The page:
Disrupted autophagy has been linked to Parkinson's disease, type 2 diabetes and other disorders that appear in the elderly. Mutations in autophagy genes can cause genetic disease. Disturbances in the autophagic machinery have also been linked to cancer. Intense research is now ongoing to develop drugs that can target autophagy in various diseases.
Autophagy has been known for over 50 years but its fundamental importance in physiology and medicine was only recognized after Yoshinori Ohsumi's paradigm-shifting research in the 1990's. For
Yoshinori Ohsumi was born 1945 in Fukuoka, Japan. He received a Ph.D. from University of Tokyo in 1974. After spending three years at Rockefeller University, New York, USA, he returned to the University of Tokyo where he established his research group in 1988. He is since 2009 a professor at the Tokyo Institute of Technology.
More background on the winner and the prize
Yoshinori Ohsumi was born in Fukuoka, Japan, in 1945. He is affiliated with the Tokyo Institute of Technology in Tokyo, Japan. His monetary award will be nearly one million dollars.
The Nobel Assembly, consisting of 50 professors at Karolinska Institutet, awards the Nobel Prize in Physiology or Medicine. Its Nobel Committee evaluates the nominations. Since 1901 the Nobel Prize has been awarded to scientists who have made the most important discoveries for the benefit of mankind.his discoveries, he is awarded this year's Nobel Prize in physiology or medicine.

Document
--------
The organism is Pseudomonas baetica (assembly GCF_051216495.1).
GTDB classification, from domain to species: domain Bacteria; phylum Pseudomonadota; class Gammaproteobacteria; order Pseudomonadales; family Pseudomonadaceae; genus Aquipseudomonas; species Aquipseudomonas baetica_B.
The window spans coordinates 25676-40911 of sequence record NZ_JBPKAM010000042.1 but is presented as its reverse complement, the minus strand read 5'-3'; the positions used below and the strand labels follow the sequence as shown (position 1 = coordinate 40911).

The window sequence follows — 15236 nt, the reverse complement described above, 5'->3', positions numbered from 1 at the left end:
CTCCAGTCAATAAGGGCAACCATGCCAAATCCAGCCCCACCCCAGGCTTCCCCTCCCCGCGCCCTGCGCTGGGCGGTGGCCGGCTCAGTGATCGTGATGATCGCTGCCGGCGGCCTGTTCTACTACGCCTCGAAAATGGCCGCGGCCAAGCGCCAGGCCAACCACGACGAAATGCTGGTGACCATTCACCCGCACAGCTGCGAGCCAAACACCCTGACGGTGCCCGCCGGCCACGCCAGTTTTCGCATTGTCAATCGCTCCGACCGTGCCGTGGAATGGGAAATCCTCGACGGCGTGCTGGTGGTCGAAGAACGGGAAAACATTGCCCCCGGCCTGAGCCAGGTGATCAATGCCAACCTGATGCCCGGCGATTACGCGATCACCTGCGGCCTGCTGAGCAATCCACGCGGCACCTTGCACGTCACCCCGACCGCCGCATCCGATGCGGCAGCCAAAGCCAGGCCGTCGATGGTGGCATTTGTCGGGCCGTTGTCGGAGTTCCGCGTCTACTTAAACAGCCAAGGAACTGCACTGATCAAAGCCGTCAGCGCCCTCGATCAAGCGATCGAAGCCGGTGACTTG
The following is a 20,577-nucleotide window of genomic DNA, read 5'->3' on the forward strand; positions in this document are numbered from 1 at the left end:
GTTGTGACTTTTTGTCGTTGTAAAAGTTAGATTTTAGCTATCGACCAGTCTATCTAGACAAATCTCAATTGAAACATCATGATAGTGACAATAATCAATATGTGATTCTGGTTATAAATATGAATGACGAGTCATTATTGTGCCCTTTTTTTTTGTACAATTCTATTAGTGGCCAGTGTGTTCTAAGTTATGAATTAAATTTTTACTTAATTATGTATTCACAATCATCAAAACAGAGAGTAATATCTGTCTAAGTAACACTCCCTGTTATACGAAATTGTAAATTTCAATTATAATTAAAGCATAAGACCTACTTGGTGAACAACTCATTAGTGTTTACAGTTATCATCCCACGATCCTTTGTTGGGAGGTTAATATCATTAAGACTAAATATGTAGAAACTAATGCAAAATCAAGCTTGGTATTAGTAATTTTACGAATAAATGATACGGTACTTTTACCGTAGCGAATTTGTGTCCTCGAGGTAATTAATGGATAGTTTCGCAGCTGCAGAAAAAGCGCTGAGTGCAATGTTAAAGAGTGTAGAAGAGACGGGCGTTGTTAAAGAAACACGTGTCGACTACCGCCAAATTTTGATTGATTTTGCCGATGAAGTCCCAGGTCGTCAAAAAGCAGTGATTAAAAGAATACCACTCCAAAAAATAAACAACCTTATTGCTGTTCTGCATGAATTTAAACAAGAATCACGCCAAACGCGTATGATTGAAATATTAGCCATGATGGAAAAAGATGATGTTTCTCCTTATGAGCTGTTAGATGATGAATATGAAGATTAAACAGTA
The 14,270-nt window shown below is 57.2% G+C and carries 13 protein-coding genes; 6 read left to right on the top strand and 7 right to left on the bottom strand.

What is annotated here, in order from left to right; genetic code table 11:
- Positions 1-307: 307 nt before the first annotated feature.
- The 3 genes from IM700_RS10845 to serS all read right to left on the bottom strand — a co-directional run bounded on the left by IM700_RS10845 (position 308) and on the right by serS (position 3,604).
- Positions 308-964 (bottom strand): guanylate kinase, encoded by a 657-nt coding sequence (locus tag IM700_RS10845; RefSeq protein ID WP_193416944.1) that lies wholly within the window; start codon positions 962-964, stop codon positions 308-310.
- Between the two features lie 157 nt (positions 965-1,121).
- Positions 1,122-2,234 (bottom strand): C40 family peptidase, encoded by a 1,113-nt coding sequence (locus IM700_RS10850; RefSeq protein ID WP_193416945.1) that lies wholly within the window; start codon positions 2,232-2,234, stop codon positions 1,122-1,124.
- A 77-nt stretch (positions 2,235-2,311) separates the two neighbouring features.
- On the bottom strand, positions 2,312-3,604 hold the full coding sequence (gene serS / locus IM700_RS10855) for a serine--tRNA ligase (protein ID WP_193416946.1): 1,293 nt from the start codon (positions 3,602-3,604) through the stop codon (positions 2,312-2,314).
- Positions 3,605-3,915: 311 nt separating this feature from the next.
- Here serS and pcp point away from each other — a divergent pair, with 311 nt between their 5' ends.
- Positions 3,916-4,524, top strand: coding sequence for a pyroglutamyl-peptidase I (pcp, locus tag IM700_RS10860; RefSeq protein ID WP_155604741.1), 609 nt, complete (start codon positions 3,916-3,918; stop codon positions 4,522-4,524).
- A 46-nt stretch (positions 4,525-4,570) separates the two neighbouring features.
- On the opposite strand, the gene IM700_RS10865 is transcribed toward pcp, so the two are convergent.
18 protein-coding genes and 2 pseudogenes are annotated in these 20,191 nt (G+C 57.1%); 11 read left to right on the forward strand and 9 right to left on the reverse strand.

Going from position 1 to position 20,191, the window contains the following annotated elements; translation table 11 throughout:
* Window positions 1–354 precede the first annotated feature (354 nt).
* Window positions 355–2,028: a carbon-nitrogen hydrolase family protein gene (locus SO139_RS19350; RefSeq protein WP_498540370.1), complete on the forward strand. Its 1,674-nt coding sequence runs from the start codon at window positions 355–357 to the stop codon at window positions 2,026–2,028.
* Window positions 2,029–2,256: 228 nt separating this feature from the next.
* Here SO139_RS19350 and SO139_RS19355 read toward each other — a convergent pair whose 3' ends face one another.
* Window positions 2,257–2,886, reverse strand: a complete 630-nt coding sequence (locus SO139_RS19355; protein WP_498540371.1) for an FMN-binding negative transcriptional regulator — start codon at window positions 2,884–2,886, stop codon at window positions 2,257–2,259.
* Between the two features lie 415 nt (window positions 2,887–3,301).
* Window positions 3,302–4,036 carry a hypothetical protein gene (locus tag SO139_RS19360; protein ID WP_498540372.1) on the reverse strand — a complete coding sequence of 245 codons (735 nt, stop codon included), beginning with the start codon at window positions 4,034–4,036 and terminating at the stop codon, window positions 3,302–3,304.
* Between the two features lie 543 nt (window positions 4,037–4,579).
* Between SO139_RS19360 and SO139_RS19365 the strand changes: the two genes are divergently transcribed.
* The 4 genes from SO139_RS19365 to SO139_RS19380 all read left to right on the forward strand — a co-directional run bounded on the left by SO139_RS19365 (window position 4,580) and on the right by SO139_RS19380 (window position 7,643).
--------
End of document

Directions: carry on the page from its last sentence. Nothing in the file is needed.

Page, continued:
Nobel Prize® is the registered trademark of the Nobel Foundation
What can we use from this in teaching undergraduate A&P?
Consider using the Nobel Prizes as a discussion-starter in your class about
How science influences society
How society influences science
How science progresses
Rewarding of science discoveries
What makes a discovery "important"
Relate this discovery to prior (or upcoming) discussions of
How cells handle protein
How autophagosomes work with lysosomes
Compare/contrast with phagocytosis
Compare/contrast with proteasome function and protein "quality control
Relate this discovery to the general idea of cellular mechanisms of disease
Consider taking this opportunity to emphasize "why we need to know all this" detail about cellular structure and function.
Want to know more?
Scientific Background Discoveries of Mechanisms for Autophagy
Larsson, N-G, Msucci, M. G. Nobelprize.org accessed 8 October 2016
A more advanced summary of the prizewinning discovery, including a handy glossary of terms.